Last Updated on February 18, 2022 by Mary Pressler
Average US Electricity Costs & The Effect of Energy Deregulation
The History of Energy Deregulation in the United States
Electric utilities operated as state-regulated monopolies during most of the 20th century. This means a single company could control the entire power supply chain in a state or region: generation, transmission, distribution, metering and billing. However, volatility in the oil sector raised electricity prices after the 1970s, and states started to break down these monopolies.
Deregulation was introduced to make the electric power industry more competitive and efficient.
The Energy Policy Act of 1992
With the Energy Policy Act of 1992, states could create competitive energy markets for private generators.
- Homes and businesses were no longer purchasing electricity from a single utility company. They could now choose among different energy retailers.
- In turn, energy retailers would purchase electricity from generators in the competitive wholesale market.
As of 2022, there are 29 US states who have implemented some form of energy choice: 2 have deregulated electricity, 12 have deregulated natural gas, and 15 have deregulated both utility services (including Texas).
Consumer Choice Electricity
Since deregulation seeks to increase efficiency in the power sector, transmission and distribution remain under the control of a regulated utility company. The alternative would be letting electricity providers build competing power grids, which is neither practical nor financially viable. Energy consumers in deregulated states purchase electricity from their electricity retailer of choice, and pay a transmission and distribution fee to the transmission and distribution utility serving their area.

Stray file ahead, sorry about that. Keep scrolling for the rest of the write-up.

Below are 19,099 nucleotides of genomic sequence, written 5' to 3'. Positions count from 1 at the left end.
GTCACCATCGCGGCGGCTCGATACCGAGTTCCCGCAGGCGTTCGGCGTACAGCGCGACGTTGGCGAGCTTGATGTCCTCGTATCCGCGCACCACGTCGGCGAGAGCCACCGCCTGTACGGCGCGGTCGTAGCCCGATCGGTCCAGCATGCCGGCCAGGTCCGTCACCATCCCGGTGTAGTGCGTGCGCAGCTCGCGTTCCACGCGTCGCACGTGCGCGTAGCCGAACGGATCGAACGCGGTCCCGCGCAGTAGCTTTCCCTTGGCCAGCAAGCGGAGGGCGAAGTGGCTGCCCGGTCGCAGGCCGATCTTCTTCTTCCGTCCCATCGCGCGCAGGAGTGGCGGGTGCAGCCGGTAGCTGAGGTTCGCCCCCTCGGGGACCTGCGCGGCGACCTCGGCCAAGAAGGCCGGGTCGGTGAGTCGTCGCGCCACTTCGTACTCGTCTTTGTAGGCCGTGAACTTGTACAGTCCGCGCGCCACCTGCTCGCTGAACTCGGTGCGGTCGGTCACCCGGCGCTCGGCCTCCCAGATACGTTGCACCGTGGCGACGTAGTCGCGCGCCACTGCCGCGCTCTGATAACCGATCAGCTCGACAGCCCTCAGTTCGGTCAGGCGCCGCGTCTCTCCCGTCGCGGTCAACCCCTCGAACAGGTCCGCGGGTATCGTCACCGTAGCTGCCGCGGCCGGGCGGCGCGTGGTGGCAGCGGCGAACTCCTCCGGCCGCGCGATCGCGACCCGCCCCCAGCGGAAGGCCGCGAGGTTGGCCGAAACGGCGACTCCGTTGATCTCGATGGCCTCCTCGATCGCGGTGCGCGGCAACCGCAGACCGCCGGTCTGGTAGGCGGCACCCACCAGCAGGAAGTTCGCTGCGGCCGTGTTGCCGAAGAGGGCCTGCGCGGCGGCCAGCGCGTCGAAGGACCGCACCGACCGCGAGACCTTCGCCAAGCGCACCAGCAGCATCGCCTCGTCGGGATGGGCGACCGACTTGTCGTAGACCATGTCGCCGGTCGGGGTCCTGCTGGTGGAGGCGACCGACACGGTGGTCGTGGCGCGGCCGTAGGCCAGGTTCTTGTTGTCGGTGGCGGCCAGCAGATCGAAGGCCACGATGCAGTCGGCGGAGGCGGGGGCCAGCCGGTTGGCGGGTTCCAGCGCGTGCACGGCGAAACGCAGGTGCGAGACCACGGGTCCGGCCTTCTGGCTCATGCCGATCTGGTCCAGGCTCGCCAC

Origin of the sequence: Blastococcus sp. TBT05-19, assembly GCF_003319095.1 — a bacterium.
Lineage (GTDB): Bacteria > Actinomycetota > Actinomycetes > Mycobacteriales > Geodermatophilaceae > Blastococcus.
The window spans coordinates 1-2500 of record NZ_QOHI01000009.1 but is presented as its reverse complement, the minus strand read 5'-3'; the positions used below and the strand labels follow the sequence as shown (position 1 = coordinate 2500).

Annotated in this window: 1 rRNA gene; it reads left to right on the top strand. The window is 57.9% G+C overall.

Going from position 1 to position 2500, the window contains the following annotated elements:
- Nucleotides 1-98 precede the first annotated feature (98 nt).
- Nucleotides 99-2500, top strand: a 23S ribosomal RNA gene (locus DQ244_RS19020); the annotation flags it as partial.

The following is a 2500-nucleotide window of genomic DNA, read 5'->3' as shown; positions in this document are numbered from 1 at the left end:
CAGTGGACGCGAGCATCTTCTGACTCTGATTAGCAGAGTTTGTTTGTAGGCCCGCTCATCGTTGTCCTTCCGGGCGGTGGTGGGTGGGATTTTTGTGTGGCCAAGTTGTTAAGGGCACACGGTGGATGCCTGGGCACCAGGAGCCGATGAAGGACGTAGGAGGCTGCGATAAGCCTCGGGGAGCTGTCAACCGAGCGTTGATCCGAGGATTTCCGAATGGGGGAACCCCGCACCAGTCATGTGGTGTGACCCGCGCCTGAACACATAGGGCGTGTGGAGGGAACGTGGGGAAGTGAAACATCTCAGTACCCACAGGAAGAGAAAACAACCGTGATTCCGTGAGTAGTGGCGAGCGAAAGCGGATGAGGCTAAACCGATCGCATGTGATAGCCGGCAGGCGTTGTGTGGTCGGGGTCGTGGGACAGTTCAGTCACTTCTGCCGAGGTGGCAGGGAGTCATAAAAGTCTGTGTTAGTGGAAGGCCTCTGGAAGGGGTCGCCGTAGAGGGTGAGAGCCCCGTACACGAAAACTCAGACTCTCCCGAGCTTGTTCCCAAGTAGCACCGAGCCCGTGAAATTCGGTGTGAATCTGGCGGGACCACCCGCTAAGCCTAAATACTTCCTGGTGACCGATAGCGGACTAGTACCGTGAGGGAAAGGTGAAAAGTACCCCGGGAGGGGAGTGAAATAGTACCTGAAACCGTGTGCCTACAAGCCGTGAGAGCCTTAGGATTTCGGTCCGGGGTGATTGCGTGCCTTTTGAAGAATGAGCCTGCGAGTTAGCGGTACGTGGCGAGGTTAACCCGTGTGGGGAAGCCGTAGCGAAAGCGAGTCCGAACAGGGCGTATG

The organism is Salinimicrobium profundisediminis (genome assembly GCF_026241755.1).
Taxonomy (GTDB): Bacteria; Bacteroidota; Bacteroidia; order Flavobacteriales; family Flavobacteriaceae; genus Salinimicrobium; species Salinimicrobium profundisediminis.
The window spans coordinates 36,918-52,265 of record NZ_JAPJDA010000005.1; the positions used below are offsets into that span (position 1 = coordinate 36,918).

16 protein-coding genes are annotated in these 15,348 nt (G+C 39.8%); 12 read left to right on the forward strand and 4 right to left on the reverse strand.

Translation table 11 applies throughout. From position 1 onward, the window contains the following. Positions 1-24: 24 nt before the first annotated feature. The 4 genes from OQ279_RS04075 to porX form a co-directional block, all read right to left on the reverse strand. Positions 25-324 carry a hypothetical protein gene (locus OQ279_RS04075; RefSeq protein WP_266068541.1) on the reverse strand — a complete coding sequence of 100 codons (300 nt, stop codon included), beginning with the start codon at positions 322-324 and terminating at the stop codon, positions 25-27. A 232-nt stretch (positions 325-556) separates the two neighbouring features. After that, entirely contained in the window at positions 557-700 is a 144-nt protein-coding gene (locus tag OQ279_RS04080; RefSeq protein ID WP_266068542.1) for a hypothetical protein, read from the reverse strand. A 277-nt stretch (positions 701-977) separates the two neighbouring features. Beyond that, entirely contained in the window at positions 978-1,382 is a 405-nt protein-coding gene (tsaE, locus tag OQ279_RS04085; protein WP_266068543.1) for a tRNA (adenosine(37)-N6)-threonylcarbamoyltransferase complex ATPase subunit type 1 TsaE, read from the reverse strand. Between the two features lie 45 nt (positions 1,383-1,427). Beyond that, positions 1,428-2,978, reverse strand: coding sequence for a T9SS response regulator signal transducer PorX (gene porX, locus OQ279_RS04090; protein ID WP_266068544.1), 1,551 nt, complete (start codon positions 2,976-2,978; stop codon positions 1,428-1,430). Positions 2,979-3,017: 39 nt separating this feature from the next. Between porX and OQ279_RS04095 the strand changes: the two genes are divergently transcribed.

List of Deregulated States in 2022
There are currently 29 states with deregulated energy sectors:
- Deregulated electricity (2): Delaware and Oregon.
- Deregulated gas (12): Florida, Georgia, Kentucky, Montana, Nebraska and South Dakota have deregulated natural gas. Indiana, Iowa, New Mexico, West Virginia and Wyoming have limited gas options. Colorado has enacted gas deregulation by law, but there are no options yet.
- Deregulated electricity and gas (15): Illinois, Maryland, Massachusetts, Michigan, New Jersey, New York, Ohio, Pennsylvania and Rhode Island have deregulated both services. The list also includes Connecticut, Maine, New Hampshire, Texas and Virginia; but gas options are limited or only available for large commercial and industrial consumers. California has also deregulated both services, but electricity options are extremely limited.
- Washington DC has deregulated both utility services.
The 21 states who still have a fully regulated energy sector are Alabama, Alaska, Arizona, Arkansas, Hawaii, Idaho, Kansas, Louisiana, Minnesota, Mississippi, Missouri, Nevada, North Carolina, North Dakota, Oklahoma, South Carolina, Tennessee, Utah, Vermont, Washington, and Wisconsin.
Read more about the US states with deregulated energy.
Average Electricity Rates by State
The following table shows the status of electric deregulation in the 50 states and the District of Columbia. The table also provides average electricity prices for residential and commercial consumers (Source: US Energy Information Administration).
|STATE||Electric Choice Available?||Avg. Residential kWh Price (¢/kWh)||Avg. Commercial kWh Price (¢/kWh)|
|East North Central||3/5||14.67||11.09|
|West North Central||0/7||12.07||9.74|
|District of Columbia||Yes||14.11||14.50|
|East South Central||0/4||12.45||11.63|
|West South Central||1/4||12.42||8.74|